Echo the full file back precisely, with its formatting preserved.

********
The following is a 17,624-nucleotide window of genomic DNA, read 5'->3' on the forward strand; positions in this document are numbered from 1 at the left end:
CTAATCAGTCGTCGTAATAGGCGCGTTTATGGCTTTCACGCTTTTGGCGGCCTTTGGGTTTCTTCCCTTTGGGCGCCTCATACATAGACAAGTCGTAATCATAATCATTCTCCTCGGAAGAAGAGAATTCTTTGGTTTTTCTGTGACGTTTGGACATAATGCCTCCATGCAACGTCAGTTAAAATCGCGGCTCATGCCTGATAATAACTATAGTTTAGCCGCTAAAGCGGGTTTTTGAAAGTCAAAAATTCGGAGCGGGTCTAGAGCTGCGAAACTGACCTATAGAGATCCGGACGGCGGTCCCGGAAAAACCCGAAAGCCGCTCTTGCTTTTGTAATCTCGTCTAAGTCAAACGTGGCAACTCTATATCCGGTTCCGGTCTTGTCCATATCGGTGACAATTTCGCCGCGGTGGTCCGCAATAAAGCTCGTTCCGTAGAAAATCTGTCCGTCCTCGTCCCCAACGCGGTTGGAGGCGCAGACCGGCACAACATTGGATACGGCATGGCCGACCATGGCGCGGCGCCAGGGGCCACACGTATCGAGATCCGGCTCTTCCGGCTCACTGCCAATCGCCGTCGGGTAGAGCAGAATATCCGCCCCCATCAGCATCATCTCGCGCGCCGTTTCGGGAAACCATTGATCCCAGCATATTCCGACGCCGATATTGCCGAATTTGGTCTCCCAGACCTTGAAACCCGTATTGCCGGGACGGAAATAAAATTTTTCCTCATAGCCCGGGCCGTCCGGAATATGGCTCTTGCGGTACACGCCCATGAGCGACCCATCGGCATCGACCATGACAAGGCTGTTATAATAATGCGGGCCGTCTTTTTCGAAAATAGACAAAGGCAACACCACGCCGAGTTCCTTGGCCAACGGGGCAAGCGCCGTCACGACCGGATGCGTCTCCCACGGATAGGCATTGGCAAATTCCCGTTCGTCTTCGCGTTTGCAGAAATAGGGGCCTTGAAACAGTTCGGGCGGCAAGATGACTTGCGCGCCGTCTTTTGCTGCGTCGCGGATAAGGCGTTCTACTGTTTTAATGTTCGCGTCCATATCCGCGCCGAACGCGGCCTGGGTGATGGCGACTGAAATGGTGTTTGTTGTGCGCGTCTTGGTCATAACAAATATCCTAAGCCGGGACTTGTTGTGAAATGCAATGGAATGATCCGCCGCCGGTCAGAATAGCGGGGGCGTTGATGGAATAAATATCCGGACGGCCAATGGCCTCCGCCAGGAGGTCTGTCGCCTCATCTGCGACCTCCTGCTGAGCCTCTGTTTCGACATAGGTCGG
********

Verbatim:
The following is a 17,624-nucleotide window of genomic DNA, read 5'->3' on the forward strand; positions in this document are numbered from 1 at the left end:
CTAATCAGTCGTCGTAATAGGCGCGTTTATGGCTTTCACGCTTTTGGCGGCCTTTGGGTTTCTTCCCTTTGGGCGCCTCATACATAGACAAGTCGTAATCATAATCATTCTCCTCGGAAGAAGAGAATTCTTTGGTTTTTCTGTGACGTTTGGACATAATGCCTCCATGCAACGTCAGTTAAAATCGCGGCTCATGCCTGATAATAACTATAGTTTAGCCGCTAAAGCGGGTTTTTGAAAGTCAAAAATTCGGAGCGGGTCTAGAGCTGCGAAACTGACCTATAGAGATCCGGACGGCGGTCCCGGAAAAACCCGAAAGCCGCTCTTGCTTTTGTAATCTCGTCTAAGTCAAACGTGGCAACTCTATATCCGGTTCCGGTCTTGTCCATATCGGTGACAATTTCGCCGCGGTGGTCCGCAATAAAGCTCGTTCCGTAGAAAATCTGTCCGTCCTCGTCCCCAACGCGGTTGGAGGCGCAGACCGGCACAACATTGGATACGGCATGGCCGACCATGGCGCGGCGCCAGGGGCCACACGTATCGAGATCCGGCTCTTCCGGCTCACTGCCAATCGCCGTCGGGTAGAGCAGAATATCCGCCCCCATCAGCATCATCTCGCGCGCCGTTTCGGGAAACCATTGATCCCAGCATATTCCGACGCCGATATTGCCGAATTTGGTCTCCCAGACCTTGAAACCCGTATTGCCGGGACGGAAATAAAATTTTTCCTCATAGCCCGGGCCGTCCGGAATATGGCTCTTGCGGTACACGCCCATGAGCGACCCATCGGCATCGACCATGACAAGGCTGTTATAATAATGCGGGCCGTCTTTTTCGAAAATAGACAAAGGCAACACCACGCCGAGTTCCTTGGCCAACGGGGCAAGCGCCGTCACGACCGGATGCGTCTCCCACGGATAGGCATTGGCAAATTCCCGTTCGTCTTCGCGTTTGCAGAAATAGGGGCCTTGAAACAGTTCGGGCGGCAAGATGACTTGCGCGCCGTCTTTTGCTGCGTCGCGGATAAGGCGTTCTACTGTTTTAATGTTCGCGTCCATATCCGCGCCGAACGCGGCCTGGGTGATGGCGACTGAAATGGTGTTTGTTGTGCGCGTCTTGGTCATAACAAATATCCTAAGCCGGGACTTGTTGTGAAATGCAATGGAATGATCCGCCGCCGGTCAGAATAGCGGGGGCGTTGATGGAATAAATATCCGGACGGCCAATGGCCTCCGCCAGGAGGTCTGTCGCCTCATCTGCGACCTCCTGCTGAGCCTCTGTTTCGACATAGGTCGG